PhD Cornell University
MA Cornell University
BA Princeton University
Mark Blackwell earned an AB in English from Princeton University, summa cum laude, and won the Class of 1859 Prize for outstanding work on the senior thesis and the departmental exam. He received his PhD from Cornell University, where he was awarded the Guilford Essay Prize for the dissertation exhibiting the highest standard of excellence in English prose. Following four years at California State University, Chico, Blackwell came to the University of Hartford in 2001, where he has been Chair of the English Department, Chair of the Department of Rhetoric and Professional Writing, Interim Chair of the Cinema Department, Director of the University Honors Program, Associate Dean of the College of Arts and Sciences, and Director of the University Preceptor Program.
Blackwell teaches seventeenth-, eighteenth-, and early nineteenth-century British literature and culture, including courses on Milton, satire, Austen, and talking things. He has also led a first-year seminar entitled Castaways and Survivors, offered honors seminars entitled Gothic Thrills, Humans & Animals, and Representing Death, and directed independent studies on the graphic novel and on contemporary fiction.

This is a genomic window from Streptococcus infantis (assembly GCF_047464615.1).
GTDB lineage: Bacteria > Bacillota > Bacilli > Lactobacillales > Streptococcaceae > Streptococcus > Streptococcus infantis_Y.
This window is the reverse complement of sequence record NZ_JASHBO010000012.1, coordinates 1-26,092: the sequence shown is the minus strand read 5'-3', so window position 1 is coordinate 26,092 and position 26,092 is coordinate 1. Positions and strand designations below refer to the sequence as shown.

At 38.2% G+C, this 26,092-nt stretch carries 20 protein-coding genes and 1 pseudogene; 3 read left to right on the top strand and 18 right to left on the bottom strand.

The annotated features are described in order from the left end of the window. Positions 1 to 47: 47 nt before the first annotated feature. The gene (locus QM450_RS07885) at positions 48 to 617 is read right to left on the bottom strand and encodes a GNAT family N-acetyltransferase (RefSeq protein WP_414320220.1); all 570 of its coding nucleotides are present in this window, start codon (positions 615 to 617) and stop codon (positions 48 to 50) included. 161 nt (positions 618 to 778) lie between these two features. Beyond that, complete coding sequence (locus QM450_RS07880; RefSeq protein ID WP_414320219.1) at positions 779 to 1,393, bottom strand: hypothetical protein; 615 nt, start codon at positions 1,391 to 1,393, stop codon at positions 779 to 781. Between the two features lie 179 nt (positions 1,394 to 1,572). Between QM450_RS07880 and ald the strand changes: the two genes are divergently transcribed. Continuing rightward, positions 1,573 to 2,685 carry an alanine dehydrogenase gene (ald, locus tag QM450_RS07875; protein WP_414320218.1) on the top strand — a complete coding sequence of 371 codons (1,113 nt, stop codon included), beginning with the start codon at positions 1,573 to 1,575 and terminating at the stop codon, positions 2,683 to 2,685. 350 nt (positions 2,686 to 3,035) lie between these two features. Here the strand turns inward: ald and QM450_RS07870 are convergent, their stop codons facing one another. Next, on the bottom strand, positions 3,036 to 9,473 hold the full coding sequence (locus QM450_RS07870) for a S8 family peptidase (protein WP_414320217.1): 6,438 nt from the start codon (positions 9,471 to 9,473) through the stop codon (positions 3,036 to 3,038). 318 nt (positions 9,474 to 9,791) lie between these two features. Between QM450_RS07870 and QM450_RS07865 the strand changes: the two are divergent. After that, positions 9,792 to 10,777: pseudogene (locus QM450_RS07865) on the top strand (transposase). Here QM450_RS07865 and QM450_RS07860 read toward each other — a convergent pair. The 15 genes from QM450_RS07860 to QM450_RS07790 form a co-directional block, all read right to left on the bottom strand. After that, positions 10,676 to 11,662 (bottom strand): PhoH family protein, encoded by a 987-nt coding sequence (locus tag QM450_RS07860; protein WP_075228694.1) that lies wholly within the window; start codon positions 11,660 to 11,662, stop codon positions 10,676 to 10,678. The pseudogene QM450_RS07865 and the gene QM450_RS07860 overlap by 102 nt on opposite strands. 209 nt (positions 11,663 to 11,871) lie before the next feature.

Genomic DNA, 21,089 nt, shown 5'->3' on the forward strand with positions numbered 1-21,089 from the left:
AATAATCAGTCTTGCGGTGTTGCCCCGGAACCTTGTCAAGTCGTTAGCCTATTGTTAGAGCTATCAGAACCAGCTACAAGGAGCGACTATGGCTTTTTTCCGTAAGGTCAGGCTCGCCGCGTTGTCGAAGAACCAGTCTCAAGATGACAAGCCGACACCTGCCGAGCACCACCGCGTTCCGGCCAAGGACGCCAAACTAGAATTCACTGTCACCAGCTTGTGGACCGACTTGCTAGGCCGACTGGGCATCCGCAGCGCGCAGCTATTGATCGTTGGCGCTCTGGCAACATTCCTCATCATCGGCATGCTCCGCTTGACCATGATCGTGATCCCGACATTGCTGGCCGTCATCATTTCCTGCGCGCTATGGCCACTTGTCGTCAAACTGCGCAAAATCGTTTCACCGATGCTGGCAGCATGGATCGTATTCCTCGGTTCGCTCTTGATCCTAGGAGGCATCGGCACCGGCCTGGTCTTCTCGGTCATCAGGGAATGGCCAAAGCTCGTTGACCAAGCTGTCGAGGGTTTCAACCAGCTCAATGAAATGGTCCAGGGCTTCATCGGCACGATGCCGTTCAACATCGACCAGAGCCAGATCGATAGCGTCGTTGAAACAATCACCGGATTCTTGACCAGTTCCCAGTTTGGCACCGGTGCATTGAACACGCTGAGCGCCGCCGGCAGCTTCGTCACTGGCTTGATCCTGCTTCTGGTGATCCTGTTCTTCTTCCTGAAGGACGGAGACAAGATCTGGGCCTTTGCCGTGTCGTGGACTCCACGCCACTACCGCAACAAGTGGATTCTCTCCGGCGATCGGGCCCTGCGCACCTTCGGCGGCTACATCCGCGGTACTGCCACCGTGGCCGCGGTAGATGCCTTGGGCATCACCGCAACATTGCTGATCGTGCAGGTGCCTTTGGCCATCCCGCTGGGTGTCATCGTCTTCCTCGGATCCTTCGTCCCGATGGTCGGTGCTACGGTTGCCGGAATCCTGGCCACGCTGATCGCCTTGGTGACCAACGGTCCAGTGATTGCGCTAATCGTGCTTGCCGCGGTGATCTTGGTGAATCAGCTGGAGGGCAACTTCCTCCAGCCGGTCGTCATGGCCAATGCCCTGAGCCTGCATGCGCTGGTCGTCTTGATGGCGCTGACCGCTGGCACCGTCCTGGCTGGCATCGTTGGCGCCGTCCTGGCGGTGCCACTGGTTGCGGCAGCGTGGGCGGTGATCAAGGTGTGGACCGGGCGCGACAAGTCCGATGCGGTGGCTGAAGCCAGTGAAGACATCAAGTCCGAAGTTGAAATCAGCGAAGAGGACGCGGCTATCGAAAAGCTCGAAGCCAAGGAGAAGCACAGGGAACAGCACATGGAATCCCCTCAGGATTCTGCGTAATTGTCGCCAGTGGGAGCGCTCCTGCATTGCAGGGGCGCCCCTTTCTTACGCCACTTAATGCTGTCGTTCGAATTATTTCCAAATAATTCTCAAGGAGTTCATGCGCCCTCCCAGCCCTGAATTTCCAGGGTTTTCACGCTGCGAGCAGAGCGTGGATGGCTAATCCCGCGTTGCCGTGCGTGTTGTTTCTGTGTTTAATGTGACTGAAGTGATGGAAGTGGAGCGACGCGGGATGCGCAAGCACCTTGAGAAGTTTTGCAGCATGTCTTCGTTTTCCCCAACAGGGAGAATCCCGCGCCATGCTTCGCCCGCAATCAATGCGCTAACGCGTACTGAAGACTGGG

Blackwell’s articles have appeared in such journals as Restoration, The Eighteenth Century: Theory and Interpretation, Eighteenth-Century Fiction, Studies in Romanticism, Philological Quarterly, and Modern Philology. His essay on live-tooth transplantation, published in Eighteenth-Century Life, won the 2004-05 James L. Clifford Prize, awarded annually by the American Society of Eighteenth-Century Studies for an outstanding study of some aspect of eighteenth-century culture. Blackwell has edited a collection of scholarly essays entitled The Secret Life of Things: Animals, Objects, and It-Narratives in Eighteenth-Century England (Bucknell University Press, 2007), and served as general editor of a four-volume edition of object and animal tales entitled British It-Narratives, 1750-1830 (Pickering & Chatto, 2012). Most recently, he contributed a chapter on the relationship between eighteenth-century it-narratives and the tradition of metafictional writing, entitled “Extraordinary Narrators: Metafiction and It-Narratives,” to The Cambridge History of the English Novel (2012) and has another chapter on “Experimental Fictions” forthcoming in the Blackwell Companion to the English Novel.